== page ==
[CentOS] OT - Offline uncorrectable sectors

William L. Maltby CentOS4Bill at triad.rr.com
Fri Aug 22 16:22:26 UTC 2008


On Fri, 2008-08-22 at 08:59 -0700, nate wrote:
> Lorenzo Quatrini wrote:
> > I have few disk that have offline uncorrectables sectors;
> 
> Ideally it should be done using the manufacturer's tools,

Second that!

> and really any disk that has even one bad sector that the OS
> can see should not be relied upon, it should be considered a
> failed disk. Disks automatically keep spare sectors that the
> operating system cannot see and re-maps bad sectors to them,
> if your seeing bad sectors that means that collection of
> spares has been exhausted. I've never seen a disk manufacturer

?? Uncertain about "spares has been exhausted". I recently had one SATA
drive that kept reporting a bad sector (actually grew to three). Being
inured against panic attacks by long exposure to panic-inducing
situations, I decided to let it ride a bit (it was an empty re-used
partition upon which I would mke2fs and temporarily mount and use) and
see if the number continued to grow. To this end, I ran the smart tools
extended tests, several times over a period of a week, and saw no new
ones. This was reassuring as traditionally if failure is imminent the
number tends to grow quickly. A few appearances of bad sectors early in
the drive lifetime is not an unusual occurrence and is not reason for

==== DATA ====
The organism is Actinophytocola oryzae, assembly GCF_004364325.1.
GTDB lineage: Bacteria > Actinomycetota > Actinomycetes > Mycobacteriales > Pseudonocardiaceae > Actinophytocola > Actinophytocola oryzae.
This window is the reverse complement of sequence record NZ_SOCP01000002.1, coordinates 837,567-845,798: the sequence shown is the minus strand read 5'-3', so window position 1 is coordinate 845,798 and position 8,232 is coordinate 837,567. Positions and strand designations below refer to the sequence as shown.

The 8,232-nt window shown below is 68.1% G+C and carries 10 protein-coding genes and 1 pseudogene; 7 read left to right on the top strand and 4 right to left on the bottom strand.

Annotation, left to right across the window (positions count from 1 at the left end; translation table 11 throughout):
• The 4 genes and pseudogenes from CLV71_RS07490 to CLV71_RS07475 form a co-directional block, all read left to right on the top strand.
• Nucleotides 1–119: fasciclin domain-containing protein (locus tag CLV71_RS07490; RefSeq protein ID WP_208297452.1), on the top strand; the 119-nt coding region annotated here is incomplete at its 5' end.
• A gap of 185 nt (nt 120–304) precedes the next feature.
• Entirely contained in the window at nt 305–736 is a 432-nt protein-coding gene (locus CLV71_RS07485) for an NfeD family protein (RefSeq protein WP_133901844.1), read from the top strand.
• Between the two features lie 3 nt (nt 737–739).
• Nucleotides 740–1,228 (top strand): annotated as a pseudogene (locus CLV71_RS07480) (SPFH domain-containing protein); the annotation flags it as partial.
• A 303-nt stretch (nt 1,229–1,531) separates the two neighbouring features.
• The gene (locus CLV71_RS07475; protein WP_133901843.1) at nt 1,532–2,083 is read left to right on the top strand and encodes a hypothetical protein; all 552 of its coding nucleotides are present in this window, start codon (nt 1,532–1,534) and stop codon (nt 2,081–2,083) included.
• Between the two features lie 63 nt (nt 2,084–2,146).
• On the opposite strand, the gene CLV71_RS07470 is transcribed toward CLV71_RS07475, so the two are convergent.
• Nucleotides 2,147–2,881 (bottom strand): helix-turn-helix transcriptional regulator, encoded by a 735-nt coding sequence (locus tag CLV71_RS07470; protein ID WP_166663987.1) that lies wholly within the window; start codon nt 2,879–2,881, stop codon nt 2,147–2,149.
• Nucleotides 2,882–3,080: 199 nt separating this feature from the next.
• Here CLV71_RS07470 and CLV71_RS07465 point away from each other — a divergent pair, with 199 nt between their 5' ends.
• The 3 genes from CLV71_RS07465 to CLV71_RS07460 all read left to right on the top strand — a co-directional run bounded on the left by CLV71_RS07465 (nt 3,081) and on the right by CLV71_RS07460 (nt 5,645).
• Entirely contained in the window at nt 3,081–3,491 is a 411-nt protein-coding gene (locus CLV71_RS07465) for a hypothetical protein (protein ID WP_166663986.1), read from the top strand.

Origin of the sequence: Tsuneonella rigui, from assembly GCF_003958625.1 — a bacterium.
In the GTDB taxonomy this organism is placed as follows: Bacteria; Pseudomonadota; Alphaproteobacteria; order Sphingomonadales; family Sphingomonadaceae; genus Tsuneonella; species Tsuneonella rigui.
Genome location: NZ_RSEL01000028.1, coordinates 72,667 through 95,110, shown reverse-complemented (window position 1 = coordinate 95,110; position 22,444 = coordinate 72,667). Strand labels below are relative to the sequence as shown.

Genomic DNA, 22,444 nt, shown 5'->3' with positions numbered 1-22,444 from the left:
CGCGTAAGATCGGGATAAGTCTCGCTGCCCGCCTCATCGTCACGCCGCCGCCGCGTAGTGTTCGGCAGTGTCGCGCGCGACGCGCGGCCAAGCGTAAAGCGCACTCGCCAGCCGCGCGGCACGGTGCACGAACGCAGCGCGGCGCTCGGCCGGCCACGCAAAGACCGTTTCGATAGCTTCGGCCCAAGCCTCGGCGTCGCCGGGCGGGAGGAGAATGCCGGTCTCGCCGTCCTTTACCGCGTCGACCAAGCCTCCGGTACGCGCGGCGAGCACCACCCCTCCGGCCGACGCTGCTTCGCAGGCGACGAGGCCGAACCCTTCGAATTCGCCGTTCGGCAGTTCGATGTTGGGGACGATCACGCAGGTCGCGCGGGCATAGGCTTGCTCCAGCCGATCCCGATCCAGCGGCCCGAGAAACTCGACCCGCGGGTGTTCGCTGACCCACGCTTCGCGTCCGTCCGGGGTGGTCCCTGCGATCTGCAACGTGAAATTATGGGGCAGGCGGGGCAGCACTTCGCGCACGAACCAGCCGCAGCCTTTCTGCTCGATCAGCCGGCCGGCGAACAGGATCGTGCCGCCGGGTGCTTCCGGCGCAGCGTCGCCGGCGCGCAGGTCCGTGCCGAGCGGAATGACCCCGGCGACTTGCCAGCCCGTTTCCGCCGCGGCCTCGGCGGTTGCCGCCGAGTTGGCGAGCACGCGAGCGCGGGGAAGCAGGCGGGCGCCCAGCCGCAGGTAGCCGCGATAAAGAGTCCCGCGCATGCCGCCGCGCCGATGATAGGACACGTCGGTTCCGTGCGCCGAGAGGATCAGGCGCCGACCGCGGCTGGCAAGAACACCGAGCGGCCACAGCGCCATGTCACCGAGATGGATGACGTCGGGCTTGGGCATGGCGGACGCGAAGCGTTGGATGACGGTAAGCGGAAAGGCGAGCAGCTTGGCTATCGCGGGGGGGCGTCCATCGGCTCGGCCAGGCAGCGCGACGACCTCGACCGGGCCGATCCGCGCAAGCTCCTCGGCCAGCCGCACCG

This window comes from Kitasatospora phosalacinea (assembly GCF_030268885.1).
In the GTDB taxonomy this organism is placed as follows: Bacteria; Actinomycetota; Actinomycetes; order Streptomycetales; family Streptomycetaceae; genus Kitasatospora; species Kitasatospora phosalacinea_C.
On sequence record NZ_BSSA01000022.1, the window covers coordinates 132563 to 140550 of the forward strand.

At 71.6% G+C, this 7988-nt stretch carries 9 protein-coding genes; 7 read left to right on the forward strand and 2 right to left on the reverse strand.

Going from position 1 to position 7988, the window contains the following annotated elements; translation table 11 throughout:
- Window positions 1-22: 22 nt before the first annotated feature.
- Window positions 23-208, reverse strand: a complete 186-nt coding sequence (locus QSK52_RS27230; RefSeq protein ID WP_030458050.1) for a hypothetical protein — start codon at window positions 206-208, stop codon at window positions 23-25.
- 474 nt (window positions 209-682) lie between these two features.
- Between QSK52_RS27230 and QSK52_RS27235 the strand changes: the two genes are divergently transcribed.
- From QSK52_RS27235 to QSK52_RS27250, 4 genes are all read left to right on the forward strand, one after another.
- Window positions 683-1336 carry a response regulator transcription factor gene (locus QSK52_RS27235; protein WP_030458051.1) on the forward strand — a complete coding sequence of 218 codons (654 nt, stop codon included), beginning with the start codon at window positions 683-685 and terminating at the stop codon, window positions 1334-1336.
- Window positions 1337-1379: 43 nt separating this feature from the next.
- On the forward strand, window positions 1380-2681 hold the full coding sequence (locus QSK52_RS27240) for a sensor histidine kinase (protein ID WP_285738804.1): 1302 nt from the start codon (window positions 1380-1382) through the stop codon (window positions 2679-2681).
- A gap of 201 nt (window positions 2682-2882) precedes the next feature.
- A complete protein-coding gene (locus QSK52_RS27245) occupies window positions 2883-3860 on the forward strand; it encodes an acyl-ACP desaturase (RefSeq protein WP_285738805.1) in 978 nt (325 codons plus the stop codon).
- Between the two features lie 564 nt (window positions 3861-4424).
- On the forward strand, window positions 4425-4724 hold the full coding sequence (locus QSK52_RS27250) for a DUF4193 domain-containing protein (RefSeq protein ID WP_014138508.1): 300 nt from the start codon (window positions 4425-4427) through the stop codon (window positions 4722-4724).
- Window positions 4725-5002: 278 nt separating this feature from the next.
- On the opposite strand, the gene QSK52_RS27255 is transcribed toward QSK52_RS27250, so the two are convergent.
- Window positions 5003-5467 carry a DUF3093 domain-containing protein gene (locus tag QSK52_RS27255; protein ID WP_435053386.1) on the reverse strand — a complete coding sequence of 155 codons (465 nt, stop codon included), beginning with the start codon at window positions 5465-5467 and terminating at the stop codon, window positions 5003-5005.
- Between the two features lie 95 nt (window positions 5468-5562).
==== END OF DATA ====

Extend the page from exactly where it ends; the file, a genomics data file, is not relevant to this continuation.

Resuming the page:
trade in of the drive (after all, in this case the manufacturer just
runs the repair software on it and re-sells it). It *is* a reason for
heightened caution and alertness, depending on your situation.

After deciding the drive was not in its death-throes, I downloaded the
DOS utilities from the manufacturer web site and ran the repair
utilities. No smart tools reports of bad sectors since then (about 2
months so far).

Now, I don't know (or care) if an alternate sector was assigned, just
that the sector was flagged unusable. For my use (temporary use - no
permanent or critical data) this is fine. Last several mke2fs runs have
produced the same amount of usable blocks and i-nodes, so I don't see
evidence that no spare was available.

I do expect that a few more sectors will be found as the drive ages
until the manufacturing weak areas have all aged sufficiently to cause
failures.
> not accept a disk that had bad sectors on it (that was still
> under warranty) in as long as I can remember..

If your application is critical and you still have warranty, the only
cost is inconvenience, delay and more work to get it exchanged. You will
likely receive a "reconditioned" drive though. So for me, in my
situation, the download and use of the manufacturers repair software is
better. Only bad part is instead of using floppies now, they seem to
want a CD/DVD to boot from. A minor inconvenience considering the
alternatives.

> 
> nate
> <snip sig stuff>

HTH
-- 
Bill



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